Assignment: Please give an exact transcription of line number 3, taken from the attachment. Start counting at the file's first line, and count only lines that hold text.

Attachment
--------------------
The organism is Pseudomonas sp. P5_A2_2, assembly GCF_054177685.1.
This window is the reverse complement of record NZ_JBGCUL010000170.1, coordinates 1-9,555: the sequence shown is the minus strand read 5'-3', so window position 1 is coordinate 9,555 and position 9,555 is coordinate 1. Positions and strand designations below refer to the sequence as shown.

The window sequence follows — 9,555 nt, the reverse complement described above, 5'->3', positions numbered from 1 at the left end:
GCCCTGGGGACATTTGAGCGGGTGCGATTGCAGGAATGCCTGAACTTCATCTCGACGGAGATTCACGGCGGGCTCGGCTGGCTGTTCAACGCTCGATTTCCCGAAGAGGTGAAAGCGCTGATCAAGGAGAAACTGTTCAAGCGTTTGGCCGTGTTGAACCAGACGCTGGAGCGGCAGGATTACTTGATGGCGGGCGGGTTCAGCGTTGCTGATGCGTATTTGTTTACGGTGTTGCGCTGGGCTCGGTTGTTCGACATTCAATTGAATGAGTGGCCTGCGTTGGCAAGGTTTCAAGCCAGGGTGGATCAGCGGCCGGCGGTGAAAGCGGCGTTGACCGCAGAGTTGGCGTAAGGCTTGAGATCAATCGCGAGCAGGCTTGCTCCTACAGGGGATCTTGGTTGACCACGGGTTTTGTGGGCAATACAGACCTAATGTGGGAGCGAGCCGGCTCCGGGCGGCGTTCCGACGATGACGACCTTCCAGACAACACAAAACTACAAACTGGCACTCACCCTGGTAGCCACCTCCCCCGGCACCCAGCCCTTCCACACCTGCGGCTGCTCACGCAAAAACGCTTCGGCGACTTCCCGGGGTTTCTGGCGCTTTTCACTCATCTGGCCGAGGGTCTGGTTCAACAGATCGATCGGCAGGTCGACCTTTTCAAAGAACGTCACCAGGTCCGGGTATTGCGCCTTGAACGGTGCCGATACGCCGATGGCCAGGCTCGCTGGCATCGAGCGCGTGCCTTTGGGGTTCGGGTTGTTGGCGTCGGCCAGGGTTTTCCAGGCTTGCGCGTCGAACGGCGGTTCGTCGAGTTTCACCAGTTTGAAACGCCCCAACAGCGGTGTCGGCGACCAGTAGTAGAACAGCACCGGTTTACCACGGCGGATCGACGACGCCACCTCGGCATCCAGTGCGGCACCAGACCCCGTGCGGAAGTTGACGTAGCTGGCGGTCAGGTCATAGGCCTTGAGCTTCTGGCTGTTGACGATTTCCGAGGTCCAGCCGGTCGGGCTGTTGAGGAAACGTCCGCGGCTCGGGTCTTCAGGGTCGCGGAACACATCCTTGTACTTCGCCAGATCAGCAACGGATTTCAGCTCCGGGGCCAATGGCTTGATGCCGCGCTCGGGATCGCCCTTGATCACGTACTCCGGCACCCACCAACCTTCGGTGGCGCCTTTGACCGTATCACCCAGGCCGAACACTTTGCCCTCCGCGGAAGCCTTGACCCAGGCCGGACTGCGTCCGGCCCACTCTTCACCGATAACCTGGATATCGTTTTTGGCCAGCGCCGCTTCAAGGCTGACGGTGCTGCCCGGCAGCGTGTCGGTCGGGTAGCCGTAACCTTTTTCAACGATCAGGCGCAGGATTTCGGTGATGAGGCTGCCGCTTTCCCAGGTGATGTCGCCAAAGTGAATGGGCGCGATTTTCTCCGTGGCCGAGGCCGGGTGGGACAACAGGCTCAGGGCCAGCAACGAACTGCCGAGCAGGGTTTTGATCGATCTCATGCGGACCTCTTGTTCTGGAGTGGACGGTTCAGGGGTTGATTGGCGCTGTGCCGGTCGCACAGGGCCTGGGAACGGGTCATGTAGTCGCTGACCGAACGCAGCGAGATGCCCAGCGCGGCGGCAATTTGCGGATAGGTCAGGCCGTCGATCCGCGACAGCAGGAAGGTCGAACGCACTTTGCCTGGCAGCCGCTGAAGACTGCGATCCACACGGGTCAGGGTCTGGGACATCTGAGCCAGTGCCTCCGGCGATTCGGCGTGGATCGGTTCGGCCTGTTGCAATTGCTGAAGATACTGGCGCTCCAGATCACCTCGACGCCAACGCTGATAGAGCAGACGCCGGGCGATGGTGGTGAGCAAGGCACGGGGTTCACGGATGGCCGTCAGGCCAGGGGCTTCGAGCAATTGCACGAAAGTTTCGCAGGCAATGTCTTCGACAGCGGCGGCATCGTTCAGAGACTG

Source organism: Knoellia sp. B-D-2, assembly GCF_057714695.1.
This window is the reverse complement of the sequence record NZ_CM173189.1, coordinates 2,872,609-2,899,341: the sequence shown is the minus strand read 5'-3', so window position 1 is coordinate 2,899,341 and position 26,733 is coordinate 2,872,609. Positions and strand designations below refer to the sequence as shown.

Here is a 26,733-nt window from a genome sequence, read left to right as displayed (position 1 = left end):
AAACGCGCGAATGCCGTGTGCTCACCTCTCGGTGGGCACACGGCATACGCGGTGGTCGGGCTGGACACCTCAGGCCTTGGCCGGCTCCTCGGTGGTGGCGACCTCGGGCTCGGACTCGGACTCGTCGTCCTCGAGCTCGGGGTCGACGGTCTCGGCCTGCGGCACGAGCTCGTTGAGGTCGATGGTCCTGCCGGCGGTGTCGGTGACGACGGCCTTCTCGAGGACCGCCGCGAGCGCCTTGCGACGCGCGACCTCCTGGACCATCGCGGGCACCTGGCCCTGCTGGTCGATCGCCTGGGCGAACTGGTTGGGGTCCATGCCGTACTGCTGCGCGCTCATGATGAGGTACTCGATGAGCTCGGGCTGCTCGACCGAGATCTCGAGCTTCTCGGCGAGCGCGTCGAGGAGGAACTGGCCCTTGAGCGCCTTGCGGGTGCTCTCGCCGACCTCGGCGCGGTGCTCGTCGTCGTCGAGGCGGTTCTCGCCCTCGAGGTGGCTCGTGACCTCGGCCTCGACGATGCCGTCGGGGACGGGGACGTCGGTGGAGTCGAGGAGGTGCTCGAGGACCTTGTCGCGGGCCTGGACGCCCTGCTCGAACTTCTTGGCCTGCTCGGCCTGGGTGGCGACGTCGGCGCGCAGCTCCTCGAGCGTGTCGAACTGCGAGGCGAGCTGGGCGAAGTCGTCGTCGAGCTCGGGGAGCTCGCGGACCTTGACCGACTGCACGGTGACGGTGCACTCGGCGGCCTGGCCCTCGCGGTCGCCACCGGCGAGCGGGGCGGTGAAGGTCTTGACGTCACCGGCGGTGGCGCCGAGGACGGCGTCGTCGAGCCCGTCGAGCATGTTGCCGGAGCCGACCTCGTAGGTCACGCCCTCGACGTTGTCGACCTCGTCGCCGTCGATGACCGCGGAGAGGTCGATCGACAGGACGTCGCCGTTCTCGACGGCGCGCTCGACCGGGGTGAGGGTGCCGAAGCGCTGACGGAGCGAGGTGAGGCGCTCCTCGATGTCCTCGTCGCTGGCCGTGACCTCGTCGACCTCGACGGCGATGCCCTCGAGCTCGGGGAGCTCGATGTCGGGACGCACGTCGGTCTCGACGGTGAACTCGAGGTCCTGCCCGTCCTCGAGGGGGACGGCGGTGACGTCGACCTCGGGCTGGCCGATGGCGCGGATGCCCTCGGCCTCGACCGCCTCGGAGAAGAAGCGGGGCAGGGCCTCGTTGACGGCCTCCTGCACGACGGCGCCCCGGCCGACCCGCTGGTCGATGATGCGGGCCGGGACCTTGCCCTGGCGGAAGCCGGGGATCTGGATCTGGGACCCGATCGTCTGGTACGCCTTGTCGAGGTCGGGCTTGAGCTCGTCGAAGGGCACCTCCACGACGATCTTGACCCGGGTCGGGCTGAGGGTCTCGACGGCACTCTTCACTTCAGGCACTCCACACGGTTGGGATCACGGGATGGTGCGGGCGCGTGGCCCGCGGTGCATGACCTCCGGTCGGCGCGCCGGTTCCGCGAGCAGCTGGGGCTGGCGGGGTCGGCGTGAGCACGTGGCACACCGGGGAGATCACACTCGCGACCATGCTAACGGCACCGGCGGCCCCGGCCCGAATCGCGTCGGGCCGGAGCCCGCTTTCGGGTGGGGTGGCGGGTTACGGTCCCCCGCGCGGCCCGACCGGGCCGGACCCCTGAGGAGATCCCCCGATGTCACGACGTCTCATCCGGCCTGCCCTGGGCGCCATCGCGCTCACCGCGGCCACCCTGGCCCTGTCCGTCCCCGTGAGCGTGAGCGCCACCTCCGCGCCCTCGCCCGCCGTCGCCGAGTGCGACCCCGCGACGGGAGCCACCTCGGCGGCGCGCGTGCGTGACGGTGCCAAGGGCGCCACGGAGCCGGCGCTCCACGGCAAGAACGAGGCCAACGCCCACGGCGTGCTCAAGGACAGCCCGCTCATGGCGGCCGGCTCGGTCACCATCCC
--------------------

The window sequence follows — 9,555 nt, the reverse complement described above, 5'->3', positions numbered from 1 at the left end: